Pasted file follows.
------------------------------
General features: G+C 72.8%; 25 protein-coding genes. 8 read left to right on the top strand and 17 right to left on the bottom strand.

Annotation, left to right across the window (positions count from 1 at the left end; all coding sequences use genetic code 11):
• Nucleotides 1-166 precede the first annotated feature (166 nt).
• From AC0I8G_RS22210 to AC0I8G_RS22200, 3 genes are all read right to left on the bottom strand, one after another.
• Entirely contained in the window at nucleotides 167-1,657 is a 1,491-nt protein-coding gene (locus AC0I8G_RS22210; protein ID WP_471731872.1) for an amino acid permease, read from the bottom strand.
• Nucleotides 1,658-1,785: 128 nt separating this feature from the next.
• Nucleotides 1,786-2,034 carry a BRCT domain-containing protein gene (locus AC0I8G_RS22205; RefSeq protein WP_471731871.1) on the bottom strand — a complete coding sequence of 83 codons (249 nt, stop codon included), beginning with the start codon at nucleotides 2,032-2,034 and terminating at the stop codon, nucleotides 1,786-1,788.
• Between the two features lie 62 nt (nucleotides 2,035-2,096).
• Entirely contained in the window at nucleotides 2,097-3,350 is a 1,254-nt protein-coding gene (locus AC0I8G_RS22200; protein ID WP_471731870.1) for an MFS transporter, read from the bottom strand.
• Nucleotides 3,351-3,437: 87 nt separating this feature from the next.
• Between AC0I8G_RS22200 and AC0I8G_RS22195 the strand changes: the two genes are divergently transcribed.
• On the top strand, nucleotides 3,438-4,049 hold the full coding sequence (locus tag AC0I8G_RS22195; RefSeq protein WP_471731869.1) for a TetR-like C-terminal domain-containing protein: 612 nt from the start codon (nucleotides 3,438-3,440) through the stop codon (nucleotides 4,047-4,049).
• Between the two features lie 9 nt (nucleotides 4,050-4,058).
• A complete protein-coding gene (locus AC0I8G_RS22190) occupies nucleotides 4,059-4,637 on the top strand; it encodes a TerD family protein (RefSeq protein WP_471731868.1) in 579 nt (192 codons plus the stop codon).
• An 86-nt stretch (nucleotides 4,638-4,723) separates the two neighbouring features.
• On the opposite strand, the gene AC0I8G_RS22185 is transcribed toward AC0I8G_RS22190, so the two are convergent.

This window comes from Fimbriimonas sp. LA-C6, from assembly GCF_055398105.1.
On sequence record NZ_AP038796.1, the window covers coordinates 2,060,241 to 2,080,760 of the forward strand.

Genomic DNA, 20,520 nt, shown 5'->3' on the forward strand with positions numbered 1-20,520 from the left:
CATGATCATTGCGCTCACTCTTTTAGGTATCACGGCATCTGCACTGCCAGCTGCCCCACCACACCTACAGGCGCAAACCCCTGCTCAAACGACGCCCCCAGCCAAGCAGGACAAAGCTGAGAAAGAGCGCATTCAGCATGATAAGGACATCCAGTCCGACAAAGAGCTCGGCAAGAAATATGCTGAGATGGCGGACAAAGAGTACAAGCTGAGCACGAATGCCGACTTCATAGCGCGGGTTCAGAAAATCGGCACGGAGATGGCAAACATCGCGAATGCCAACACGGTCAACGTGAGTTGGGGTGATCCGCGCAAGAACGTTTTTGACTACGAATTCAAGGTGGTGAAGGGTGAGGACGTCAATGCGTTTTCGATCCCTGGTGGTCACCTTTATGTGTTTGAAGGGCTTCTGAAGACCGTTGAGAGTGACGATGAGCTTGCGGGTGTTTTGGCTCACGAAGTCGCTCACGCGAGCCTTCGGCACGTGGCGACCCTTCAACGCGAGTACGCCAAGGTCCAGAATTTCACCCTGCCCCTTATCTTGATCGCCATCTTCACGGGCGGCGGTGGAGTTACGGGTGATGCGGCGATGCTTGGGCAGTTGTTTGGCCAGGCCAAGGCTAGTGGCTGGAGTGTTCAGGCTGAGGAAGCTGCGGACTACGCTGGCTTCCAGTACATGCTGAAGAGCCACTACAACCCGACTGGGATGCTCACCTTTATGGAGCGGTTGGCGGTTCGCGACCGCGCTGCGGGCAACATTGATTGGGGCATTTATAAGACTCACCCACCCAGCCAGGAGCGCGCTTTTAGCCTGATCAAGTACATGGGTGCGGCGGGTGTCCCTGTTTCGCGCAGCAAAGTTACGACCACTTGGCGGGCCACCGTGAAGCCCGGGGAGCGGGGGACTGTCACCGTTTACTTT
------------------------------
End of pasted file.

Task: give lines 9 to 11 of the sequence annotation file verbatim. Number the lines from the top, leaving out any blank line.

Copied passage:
• Entirely contained in the window at nucleotides 2,097-3,350 is a 1,254-nt protein-coding gene (locus AC0I8G_RS22200; protein ID WP_471731870.1) for an MFS transporter, read from the bottom strand.
• Nucleotides 3,351-3,437: 87 nt separating this feature from the next.
• Between AC0I8G_RS22200 and AC0I8G_RS22195 the strand changes: the two genes are divergently transcribed.